(This Blu-ray features reversible artwork, one side for each film)
ZOMBIE HOLOCAUST is a film that’s been on my radar for many, many years. I remember seeing the VHS cover long ago, when I first started watching horror flicks (this would have been around 1983 or so), but I never had the chance to give it a look. That’s a shame, too… ZOMBIE HOLOCAUST is schlocky by today’s standards, but back then I probably would have found it terrifying.
Imagine my surprise to discover just recently that DOCTOR BUTCHER, M.D. is the same film. When I say ‘the same’, I mean it’s literally the exact film as ZOMBIE HOLOCAUST…except it has a few updated scenes thrown in to Americanize it. Thanks to Severin and CAV releasing them together in a 2-disc Blu-ray set, I had the opportunity to watch them back-to-back. And interestingly, the Americanized version is not nearly as good as the original. But regardless of which is better, there’s no denying the interesting legacy the films have produced, nor the huge entertainment value you’ll gain by watching them.
If you are not familiar with ZOMBIE HOLOCAUST / DOCTOR BUTCHER, M.D., here is the plot synopsis courtesy of Severin Films & CAV Distribution:
It sparked riots on 42nd Street, spawned a generation of gorehounds on VHS, and forever set an insane standard for Italian mad doctor/zombie/cannibal carnage worldwide: Ian McCulloch (ZOMBIE), Alexandra Delli Colli (THE NEW YORK RIPPER), Sherry Buchanan (TENTACLES) and Donald O’Brien (EMANUELLE AND THE LAST CANNIBALS) star in this blood orgy of gut-munching, eyeball-gouging and face-chopping originally known as ZOMBIE HOLOCAUST, which a notorious American distributor would then re-edit, re-title and re-release as a certified grindhouse masterpiece.
Severin Films now presents both films fully restored for the first time ever from original vault elements discovered in Manhattan and Rome, and loaded with all-new Bonus Features that finally reveal the unbelievable truth behind its bizarre history, infamous marketing and still-deviant legacy.
To alleviate any confusion, I’m only going to discuss ZOMBIE HOLOCAUST in the rest of this review. DOCTOR BUTCHER, M.D. has a few extra scenes and an updated score, but neither adds anything to the original film. If anything, the added scenes look ridiculous compared to the rest of the film, and the music sounds like something 60’s stoners would listen to while getting high.
ZOMBIE HOLOCAUST is shot fairly well for the most part, however the cinematography is certainly dated. There are several quick-zoom-in shots that are used as an attempt to add intensity to the scene…but any veteran film watcher will tell you these no longer work. The HD transfer is sketchy, and the film is still full of grainy images and barely visible low-light shots. I have to wonder how bad the original source material was.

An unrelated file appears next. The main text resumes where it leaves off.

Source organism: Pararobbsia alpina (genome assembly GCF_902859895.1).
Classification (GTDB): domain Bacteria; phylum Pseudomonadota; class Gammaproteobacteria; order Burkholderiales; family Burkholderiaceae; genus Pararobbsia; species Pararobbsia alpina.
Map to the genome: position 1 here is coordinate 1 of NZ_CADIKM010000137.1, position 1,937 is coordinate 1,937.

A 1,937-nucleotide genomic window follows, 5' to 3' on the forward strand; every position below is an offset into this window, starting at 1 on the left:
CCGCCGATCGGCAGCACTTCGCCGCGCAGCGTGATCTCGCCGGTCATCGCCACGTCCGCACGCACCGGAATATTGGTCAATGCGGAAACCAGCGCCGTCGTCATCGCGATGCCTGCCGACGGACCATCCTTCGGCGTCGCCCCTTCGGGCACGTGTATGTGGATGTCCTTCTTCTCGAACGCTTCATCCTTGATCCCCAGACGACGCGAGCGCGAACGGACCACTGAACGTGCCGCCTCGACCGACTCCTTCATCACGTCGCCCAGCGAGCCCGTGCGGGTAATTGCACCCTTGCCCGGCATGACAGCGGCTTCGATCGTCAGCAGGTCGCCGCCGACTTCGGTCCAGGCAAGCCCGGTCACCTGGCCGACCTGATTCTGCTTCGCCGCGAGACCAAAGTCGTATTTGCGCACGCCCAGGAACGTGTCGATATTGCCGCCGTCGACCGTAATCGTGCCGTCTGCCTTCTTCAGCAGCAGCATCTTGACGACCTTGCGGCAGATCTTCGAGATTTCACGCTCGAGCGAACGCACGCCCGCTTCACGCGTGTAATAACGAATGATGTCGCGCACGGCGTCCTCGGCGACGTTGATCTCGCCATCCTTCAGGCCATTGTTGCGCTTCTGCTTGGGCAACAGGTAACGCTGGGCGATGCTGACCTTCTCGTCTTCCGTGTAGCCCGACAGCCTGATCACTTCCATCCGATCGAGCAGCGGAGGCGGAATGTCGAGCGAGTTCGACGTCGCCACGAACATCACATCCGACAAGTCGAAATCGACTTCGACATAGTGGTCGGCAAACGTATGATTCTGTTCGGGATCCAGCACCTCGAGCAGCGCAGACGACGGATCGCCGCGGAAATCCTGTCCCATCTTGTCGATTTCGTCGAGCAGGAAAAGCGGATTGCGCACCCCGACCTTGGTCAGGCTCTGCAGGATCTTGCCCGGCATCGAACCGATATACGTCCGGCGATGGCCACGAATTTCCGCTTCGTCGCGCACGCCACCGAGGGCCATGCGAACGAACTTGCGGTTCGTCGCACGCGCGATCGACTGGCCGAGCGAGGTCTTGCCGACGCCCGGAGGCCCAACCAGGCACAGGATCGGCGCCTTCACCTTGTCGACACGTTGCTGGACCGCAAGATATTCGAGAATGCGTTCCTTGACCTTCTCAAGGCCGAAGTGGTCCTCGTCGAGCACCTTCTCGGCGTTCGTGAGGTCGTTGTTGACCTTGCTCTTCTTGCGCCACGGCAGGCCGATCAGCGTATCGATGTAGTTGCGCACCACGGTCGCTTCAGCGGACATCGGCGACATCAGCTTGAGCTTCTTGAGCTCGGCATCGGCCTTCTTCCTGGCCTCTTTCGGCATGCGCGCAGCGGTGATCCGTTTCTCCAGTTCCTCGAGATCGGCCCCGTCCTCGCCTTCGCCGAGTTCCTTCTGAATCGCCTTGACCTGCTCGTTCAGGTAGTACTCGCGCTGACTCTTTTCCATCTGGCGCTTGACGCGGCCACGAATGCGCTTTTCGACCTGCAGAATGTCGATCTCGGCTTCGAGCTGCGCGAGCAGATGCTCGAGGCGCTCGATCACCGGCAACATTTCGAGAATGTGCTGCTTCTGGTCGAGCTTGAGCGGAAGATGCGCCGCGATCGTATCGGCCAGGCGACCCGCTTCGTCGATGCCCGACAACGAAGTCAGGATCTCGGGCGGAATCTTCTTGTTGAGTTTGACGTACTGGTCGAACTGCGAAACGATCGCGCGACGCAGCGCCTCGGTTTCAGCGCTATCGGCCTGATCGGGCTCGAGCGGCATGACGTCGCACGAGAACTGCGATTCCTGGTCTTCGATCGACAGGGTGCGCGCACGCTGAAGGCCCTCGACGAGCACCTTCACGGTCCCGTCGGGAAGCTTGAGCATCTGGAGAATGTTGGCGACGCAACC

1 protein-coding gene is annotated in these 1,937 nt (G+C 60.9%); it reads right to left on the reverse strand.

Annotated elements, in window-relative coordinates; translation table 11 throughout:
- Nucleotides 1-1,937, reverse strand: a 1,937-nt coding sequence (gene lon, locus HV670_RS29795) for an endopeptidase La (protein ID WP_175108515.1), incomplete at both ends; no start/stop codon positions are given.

The acting in ZOMBIE HOLOCAUST is much like it is in every other cannibal/zombie film from this time period. The men are gruff and take charge from the get go, while the women ae helpless and do a lot of screaming and moaning when in distress. These stereotypes made me a smile a couple of times, particularly when I thought about how they compared to horror characters in today’s films. Most women in horror films these days are just as tough as they are pretty!
The special effects in the film are outstanding, particularly for that time period. There’s plenty of carnage, and gore-hounds should definitely be satisfied here. The cannibals enjoy tearing open live victims, and the results are gruesome to behold. I tip my hat to the special effects team, for sure.
This Blu-ray set of both films is a big win for me, and I’ll gladly add ZOMBIE HOLOCAUST to my list of Favorite Italian Zombie flicks. Oh sure, it’s got its flaws (the zombies walk like six-year olds pretending to be Frankenstein), but they are a big part of what makes the film so much fun. In addition to the two films, this Blu-ray set comes with a slew of Special Features that include:
DISC 1 DOCTOR BUTCHER MD
• Featurette: Butchery & Ballyhoo: Interview with Aquarius Releasing’s Terry Levine
• Featurette: Down On The Deuce: Nostalgic Tour Of 42nd Street With Temple Of Shock’s Chris Poggiali and Filmmaker Roy Frumkes
• Roy Frumkes’ Segment Of Unfinished Anthology Film ‘Tales That Will Tear Your Heart Out’
• Featurette: The Butcher Mobile: Interview with Gore Gazette Editor & Butcher Mobile Barker Rick Sullivan
• Featurette: Cutting Doctor Butcher: Interview with Editor Jim Markovic
• Illustrated Essay: Experiments With A Male Caucasian Brain (…and other memories of 42nd Street) by Gary Hertz
• Theatrical Trailer
• Video Release Trailer 1
• Video Release Trailer 2
DISC 2 ZOMBIE HOLOCAUST
• Featurette: Voodoo Man: Interview With Star Ian McCulloch
• Featurette: Blood Of The Zombies: Interview With FX Master Rosario Prestopino
• Featurette: Filmmaker Enzo Castellari Remembers His Father Director Marino Girolami
• Featurette: Sherry Holocaust: Interview With Actress Sherryl Buchanan
• Featurette: Neurosurgery Italian Style -Interview With FX Artist Maurizio Trani
• Featurette: New York Filming Locations Then Vs. Now. A look at the Big Apple locales as they are today
• Audio Bonus: Ian McCulloch Sings Down By The River
• International Trailer
• German Trailer